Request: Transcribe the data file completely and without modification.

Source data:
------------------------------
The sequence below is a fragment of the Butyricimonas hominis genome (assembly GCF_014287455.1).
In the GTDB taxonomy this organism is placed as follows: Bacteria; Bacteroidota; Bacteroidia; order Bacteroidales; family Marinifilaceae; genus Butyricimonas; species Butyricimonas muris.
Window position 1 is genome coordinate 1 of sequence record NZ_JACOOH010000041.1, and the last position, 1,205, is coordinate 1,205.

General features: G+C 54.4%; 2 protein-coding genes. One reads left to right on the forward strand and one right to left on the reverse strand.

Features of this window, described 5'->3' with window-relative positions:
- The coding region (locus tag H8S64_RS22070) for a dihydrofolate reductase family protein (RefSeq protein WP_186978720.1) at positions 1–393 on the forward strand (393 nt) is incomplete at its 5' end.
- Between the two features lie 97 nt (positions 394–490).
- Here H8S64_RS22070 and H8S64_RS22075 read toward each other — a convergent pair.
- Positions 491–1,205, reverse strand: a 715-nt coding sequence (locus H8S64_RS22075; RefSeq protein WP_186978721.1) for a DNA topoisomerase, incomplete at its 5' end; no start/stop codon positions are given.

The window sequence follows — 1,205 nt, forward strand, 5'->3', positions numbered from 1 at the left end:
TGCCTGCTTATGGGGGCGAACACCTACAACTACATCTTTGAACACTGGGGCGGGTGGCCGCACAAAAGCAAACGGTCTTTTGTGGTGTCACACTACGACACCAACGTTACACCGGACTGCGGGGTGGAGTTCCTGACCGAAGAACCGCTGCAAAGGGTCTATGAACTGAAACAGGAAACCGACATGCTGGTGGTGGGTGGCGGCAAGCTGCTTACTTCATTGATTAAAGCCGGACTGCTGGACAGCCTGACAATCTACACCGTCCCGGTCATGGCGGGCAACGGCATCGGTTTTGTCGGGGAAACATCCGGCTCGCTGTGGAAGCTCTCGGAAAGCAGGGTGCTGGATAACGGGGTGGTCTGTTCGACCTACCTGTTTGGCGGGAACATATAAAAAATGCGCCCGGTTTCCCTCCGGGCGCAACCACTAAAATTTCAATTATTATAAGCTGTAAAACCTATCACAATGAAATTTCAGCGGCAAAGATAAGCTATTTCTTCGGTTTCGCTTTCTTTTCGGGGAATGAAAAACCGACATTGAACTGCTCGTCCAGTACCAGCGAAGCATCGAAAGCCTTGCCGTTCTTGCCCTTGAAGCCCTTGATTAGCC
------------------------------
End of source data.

The sequence below is a fragment of the Butyricimonas hominis genome (assembly GCF_014287455.1).
In the GTDB taxonomy this organism is placed as follows: Bacteria; Bacteroidota; Bacteroidia; order Bacteroidales; family Marinifilaceae; genus Butyricimonas; species Butyricimonas muris.
Window position 1 is genome coordinate 1 of sequence record NZ_JACOOH010000041.1, and the last position, 1,205, is coordinate 1,205.

General features: G+C 54.4%; 2 protein-coding genes. One reads left to right on the forward strand and one right to left on the reverse strand.

Features of this window, described 5'->3' with window-relative positions:
- The coding region (locus tag H8S64_RS22070) for a dihydrofolate reductase family protein (RefSeq protein WP_186978720.1) at positions 1–393 on the forward strand (393 nt) is incomplete at its 5' end.
- Between the two features lie 97 nt (positions 394–490).
- Here H8S64_RS22070 and H8S64_RS22075 read toward each other — a convergent pair.
- Positions 491–1,205, reverse strand: a 715-nt coding sequence (locus H8S64_RS22075; RefSeq protein WP_186978721.1) for a DNA topoisomerase, incomplete at its 5' end; no start/stop codon positions are given.

The window sequence follows — 1,205 nt, forward strand, 5'->3', positions numbered from 1 at the left end:
TGCCTGCTTATGGGGGCGAACACCTACAACTACATCTTTGAACACTGGGGCGGGTGGCCGCACAAAAGCAAACGGTCTTTTGTGGTGTCACACTACGACACCAACGTTACACCGGACTGCGGGGTGGAGTTCCTGACCGAAGAACCGCTGCAAAGGGTCTATGAACTGAAACAGGAAACCGACATGCTGGTGGTGGGTGGCGGCAAGCTGCTTACTTCATTGATTAAAGCCGGACTGCTGGACAGCCTGACAATCTACACCGTCCCGGTCATGGCGGGCAACGGCATCGGTTTTGTCGGGGAAACATCCGGCTCGCTGTGGAAGCTCTCGGAAAGCAGGGTGCTGGATAACGGGGTGGTCTGTTCGACCTACCTGTTTGGCGGGAACATATAAAAAATGCGCCCGGTTTCCCTCCGGGCGCAACCACTAAAATTTCAATTATTATAAGCTGTAAAACCTATCACAATGAAATTTCAGCGGCAAAGATAAGCTATTTCTTCGGTTTCGCTTTCTTTTCGGGGAATGAAAAACCGACATTGAACTGCTCGTCCAGTACCAGCGAAGCATCGAAAGCCTTGCCGTTCTTGCCCTTGAAGCCCTTGATTAGCC